A RESIDENTS action group has been formed to combat a severe drug issue at Jubilee Reserve in Eden Hill, where a cricket volunteer was injured after stepping on a syringe this year.
About 30 residents, Bassendean MLA Dave Kelly and Labor candidate for Perth Tim Hammond gathered at Jubilee Reserve on June 12 to discuss the problem of syringes being found regularly.
Jubilee Action Group member and Bassendean Junior Cricket Club president Justin Murray said a junior cricket player’s mother was waiting for results from her injury caused by a syringe.
“One of the volunteers at my junior cricket club is currently going through the process of recovering from a stick (syringe) injury early this year,” Mr Murray said.
“We want to take the park back for the residents because at the moment it is overrun by people who do not want to use the park for its actual purposes.”
Residents were concerned about children playing on the reserve.
“The biggest issue is that both of the junior cricket club, the Caledonians club and Bassendean Football Club, use the pitches and needles are located around their clubroom areas,” he said.
The Town of Bassendean and Kiara police are working together to improve the drug problem.
Kiara police officer-in-charge Mark Stoneman said there had been drug concerns in the area.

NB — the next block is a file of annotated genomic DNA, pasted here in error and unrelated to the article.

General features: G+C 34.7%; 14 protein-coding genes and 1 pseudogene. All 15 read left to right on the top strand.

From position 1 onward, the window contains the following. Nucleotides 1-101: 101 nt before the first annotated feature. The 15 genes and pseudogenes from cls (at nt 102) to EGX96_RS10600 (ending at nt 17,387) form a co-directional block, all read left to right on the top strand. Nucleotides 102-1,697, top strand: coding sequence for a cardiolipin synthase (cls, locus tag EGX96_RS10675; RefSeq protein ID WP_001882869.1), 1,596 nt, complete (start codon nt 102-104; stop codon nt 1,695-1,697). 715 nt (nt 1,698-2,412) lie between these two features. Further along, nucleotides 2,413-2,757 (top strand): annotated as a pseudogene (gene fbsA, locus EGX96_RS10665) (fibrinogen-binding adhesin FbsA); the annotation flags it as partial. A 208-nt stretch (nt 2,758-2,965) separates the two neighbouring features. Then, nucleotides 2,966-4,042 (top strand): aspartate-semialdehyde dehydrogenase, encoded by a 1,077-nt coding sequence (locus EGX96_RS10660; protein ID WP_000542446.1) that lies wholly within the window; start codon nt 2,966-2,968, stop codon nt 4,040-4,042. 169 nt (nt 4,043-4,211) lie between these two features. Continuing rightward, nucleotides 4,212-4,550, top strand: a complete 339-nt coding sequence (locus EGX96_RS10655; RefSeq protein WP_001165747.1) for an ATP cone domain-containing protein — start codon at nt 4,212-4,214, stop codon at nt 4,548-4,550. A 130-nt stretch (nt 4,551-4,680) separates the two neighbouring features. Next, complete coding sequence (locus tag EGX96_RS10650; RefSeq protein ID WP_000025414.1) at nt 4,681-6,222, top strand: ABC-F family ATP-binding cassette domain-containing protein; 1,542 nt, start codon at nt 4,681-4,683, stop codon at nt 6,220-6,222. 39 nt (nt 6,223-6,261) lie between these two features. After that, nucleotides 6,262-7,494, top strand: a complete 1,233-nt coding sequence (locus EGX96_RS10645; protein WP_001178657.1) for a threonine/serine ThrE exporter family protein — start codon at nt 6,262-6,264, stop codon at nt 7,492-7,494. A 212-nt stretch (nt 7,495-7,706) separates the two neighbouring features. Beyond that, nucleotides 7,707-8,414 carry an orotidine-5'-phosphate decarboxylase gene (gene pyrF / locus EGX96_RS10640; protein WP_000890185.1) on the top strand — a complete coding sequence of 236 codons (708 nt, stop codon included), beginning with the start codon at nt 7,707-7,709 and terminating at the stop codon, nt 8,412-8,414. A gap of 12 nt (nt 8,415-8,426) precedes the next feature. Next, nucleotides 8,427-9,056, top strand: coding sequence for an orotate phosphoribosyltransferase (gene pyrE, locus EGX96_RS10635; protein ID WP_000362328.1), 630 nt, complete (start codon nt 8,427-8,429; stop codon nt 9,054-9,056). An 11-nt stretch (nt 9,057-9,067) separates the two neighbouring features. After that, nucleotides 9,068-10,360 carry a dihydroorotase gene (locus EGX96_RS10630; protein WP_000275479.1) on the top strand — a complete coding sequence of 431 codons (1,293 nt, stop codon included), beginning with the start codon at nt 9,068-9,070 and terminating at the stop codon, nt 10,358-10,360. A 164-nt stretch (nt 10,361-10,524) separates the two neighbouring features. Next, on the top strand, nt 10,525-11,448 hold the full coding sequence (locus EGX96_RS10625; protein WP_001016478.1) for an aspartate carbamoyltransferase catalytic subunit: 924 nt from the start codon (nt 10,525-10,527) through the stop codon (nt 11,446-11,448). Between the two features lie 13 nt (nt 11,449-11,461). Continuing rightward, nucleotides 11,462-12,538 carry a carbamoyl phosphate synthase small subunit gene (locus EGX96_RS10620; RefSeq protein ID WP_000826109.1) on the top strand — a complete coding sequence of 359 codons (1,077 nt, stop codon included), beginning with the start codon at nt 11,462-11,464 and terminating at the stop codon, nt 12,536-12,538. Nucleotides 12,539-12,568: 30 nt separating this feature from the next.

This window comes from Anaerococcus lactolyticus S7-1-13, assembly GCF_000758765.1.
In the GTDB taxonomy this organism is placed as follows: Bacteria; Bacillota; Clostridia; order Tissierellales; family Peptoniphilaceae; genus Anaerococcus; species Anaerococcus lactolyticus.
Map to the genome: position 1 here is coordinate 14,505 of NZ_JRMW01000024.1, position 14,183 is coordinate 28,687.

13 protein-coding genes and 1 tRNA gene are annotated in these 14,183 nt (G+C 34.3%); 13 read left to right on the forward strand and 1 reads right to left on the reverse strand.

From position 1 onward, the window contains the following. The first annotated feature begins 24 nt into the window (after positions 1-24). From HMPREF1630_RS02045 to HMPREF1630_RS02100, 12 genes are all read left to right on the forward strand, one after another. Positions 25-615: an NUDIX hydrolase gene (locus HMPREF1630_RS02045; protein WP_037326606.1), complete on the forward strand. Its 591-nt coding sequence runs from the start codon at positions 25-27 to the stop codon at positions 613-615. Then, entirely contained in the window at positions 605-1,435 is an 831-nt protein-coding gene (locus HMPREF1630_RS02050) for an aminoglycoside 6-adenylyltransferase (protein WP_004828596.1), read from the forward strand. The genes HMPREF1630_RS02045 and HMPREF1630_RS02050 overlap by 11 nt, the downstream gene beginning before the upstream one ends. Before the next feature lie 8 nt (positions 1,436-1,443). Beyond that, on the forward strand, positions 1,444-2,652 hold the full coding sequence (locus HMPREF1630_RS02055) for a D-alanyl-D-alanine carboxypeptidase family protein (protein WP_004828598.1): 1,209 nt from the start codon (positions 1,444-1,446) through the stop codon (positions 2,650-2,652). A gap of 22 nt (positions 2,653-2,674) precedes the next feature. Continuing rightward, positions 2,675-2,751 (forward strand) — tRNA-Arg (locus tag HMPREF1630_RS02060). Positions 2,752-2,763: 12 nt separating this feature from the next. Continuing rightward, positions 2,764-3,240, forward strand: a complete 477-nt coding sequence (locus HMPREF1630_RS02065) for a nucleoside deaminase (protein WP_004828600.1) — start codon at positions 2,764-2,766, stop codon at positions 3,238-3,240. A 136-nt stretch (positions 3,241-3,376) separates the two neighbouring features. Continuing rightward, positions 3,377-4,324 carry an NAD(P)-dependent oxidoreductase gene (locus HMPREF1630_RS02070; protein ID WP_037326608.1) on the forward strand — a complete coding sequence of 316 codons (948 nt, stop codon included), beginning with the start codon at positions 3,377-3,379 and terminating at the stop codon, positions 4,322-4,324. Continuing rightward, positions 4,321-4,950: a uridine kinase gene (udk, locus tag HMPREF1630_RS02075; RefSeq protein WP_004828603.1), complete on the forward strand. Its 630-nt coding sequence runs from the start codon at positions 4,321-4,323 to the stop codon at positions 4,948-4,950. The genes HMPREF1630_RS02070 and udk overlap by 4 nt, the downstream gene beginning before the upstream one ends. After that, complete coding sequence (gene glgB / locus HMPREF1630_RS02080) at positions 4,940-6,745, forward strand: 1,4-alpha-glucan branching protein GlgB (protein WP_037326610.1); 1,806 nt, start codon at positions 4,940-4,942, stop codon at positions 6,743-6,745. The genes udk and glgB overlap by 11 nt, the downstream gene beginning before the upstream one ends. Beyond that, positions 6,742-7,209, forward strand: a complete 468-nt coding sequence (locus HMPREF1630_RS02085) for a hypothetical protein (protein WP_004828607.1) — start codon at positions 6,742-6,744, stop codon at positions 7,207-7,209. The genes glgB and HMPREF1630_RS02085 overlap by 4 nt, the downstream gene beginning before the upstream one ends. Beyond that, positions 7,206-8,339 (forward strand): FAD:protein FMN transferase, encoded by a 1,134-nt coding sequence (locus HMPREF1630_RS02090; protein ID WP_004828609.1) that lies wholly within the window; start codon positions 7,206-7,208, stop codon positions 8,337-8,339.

“I would not say there has been a spike, but there has been an ongoing issue about syringes being periodically found in the park,” Sergeant Stoneman said.
“We are aware of that and we have increased our patrols in the area…there are a couple of addresses we are trying to target.”
Town of Bassendean Mayor John Gangell said the town planned to improve the lighting on the reserve.
“We are changing the white light around the clubs to blue lights to hopefully alleviate the shooting up occurring at the buildings,” he said.
“Hopefully, once we change those lights over, it would become less of an attractive area for them to go in the evening.
“Obviously we ask for sporting groups and the community to work with us, and the police to be diligent and careful in the area.”
Cr Gangell said rangers conducted daily “area sweeps” to clean up syringes and police had been unsuccessful in catching suspects.
“Unfortunately, the way drug dealers work is they keep a very small quantity of drugs at the premises each time,” he said.
“So when the police go in and raid, if they find anything, it is a very small amount and it is not enough for prosecution.”
Chief executive officer Bob Jarvis said the town had monitored a residence in the past.
Mr Kelly said the drug issues were “unacceptable” and residents had made complaints to him.
“A large number of people are actually buying drugs and actively shooting up on the reserve,” Mr Kelly said.
He said one of the procedures clubs now had to follow was check for syringes where members played.
“I saw at least about half a dozen syringes at the reserve … you should not be able to find that on any reserve and certainly one used by kids so often,” Mr Kelly said.
He spoke at Parliament last week, where he said people constantly feared encountering syringes and drug users at the park. Mr Kelly said there was not enough funding to deal with Perth’s methamphetamine issue.